My son is in 1st grade right now , but I have recently had a few other moms ask me when I was going to start doing grammar, or what I think I may use for history , or that wordly wise was a great curriculum for vocab, and another mom asked if I will be doing any foreign language like spanish . And a friend from church that also home schools her kiddos is doing vocabulary and latin/greek roots with her 1st grader right now. AACK ...... It is sometimes hard enough to fit in what we are already doing right now. How am I going to add more subjects next year??? Maybe things like grammar are quick 10 minute lessons?
Right now our schedule kinda flows like this:
Bible , math , phonics/reading , penmanship , spelling then take a 30 minute break.
Come back and do Geography / Social studies from Galloping the Globe
Lunch - 1 hour
After lunch is our study of classical music with Godly Composers , any art projects that we feel led to do and afternoons are PE activities.
He has a science co-op class on thursday mornings so I am relieved from doing any "planning" for science.
I bounce back and forth between our preschooler as well...making sure she gets quality time as well. I feel like our schedule is already so full. I would love to do Latin/Greek roots with our kids at some point. Grammar and vocab are kinda essential and history too. Foreign language??? But I am just curious as to when all of you who have already done lower elementary began including these into your schedule ?? How long were the lessons typically for these subjects? History sounds like it can be time intensive or have lots of rabbit trails to veer off onto.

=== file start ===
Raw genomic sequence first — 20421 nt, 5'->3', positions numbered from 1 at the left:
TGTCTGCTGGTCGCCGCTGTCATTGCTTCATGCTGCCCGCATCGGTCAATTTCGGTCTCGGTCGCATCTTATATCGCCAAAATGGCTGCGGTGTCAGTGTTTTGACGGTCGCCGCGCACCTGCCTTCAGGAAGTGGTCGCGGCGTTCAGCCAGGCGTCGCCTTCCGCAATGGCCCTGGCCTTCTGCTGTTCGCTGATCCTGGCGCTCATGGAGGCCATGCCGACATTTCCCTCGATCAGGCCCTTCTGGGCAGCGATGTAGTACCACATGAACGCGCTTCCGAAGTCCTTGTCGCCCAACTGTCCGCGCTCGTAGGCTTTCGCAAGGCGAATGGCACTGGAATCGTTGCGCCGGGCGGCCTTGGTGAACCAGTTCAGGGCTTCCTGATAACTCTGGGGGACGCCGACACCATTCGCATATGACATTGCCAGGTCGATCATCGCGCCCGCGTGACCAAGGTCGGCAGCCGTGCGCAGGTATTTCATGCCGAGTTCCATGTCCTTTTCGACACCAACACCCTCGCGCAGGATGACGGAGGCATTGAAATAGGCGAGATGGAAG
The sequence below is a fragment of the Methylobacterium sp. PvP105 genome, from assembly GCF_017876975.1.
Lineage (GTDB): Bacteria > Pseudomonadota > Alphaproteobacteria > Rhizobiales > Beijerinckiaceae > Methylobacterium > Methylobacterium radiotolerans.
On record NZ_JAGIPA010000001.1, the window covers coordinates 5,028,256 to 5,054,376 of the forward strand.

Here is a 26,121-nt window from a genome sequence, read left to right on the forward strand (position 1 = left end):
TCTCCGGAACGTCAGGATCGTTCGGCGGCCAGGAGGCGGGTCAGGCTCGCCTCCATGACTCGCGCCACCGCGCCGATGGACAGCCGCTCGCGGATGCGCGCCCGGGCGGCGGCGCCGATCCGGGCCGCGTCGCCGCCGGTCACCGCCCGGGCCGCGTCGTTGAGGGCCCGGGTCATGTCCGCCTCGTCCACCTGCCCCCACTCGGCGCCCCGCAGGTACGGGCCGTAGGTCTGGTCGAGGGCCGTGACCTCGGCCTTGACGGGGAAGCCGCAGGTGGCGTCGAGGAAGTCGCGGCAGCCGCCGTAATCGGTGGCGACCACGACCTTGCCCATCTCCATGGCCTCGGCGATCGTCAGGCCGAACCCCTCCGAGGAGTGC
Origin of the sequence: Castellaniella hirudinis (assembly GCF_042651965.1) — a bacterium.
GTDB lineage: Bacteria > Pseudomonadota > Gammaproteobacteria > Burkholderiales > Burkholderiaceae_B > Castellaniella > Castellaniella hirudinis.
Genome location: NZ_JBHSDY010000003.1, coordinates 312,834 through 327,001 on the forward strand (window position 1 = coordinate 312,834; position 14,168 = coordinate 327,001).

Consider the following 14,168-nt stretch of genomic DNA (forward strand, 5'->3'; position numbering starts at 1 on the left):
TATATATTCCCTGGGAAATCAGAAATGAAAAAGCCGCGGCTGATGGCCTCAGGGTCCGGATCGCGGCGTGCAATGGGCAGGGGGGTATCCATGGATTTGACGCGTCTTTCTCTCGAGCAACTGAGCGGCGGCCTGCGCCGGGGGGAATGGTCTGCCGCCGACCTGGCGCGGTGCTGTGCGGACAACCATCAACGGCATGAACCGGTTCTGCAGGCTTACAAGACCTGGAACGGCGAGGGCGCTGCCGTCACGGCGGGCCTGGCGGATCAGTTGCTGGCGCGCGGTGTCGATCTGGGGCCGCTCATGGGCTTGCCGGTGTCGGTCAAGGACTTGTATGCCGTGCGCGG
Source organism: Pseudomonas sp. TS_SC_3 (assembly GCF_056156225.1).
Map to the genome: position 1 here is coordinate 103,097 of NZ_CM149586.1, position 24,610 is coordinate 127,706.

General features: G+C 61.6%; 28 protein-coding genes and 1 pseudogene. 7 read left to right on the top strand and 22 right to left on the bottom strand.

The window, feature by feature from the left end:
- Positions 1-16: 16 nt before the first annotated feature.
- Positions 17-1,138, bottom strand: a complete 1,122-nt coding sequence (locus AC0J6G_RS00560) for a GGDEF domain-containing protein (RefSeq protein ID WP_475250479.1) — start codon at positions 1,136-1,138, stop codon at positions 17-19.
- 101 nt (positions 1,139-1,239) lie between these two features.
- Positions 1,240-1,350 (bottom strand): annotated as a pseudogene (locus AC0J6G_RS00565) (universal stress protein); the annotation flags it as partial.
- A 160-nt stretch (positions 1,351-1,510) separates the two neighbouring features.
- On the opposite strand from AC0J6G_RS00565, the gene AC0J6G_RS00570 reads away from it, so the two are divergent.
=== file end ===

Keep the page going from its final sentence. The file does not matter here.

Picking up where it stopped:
I know he's only in 1st grade right now but what should I really consider for next year? Could it be that the other moms are doing to much at this young age? Thanks for your input and ideas!
The optimist see the donut , the pessimist sees the hole.
Seriously... do whatever you want. As long as you're following state law, don't worry about what everyone else is doing. Some people do all that stuff because they're already planning to send their kid to Harvard whether the child wants to go or not, and some do it because their kids are honestly interested in things like World War II planes or Spanish words that their Spanish-speaking friends commonly use. I have a kid who eats language like it's candy. He loves it. We've been doing extremely heavy language arts (all fields) since he was 4, and he still can't get enough. I have another kid who's happy to do school every once in a while if he happens to feel like it that day. They're different!
Like the saying goes, "if everyone else jumped off a cliff, would you follow them?"
__________________ Year-round, radically accelerated, classical-eclectic ... current focus:
Ditto what everyone else said! No two homeschools will look alike. If you WANT to teach them a foreign language now, fine, but don't feel you MUST. I really am big on Latin/Greek roots, but there's no hurry for it. Sometimes they can be introduced as you go along. For example, if you're studying geology and start talking about volcanos, you can talk about the fire god Volcan and how the word comes from that, or the root word for IGNEOUS rocks, and what other words can you think of (such as ignite and ignition) that comes from the same source.
(Sorry! Tangent, lol!!!)
But really, do what you think is best and don't be pressured by what anyone else is doing. The only absolute in my mind is to READ, READ, and READ some more every day!
You do what works for you. When dd did 2nd grade this is what we used (many of my friends did less, some did more):
History: Sonlight Core C
LA: Sonlight LA C
Science: Sonlight Science C and Apologia Astronomy (Dd loves science)
Latin:Song School Latin (very easy and fun, not time consuming)
Handwriting: A Reason for Handwriting
Bible: Sonlight and BJU Bible Truths
Art: Artistic Pursuits (just a couple times a week if I could fit it in)
Music: a variety of cds and videos from the library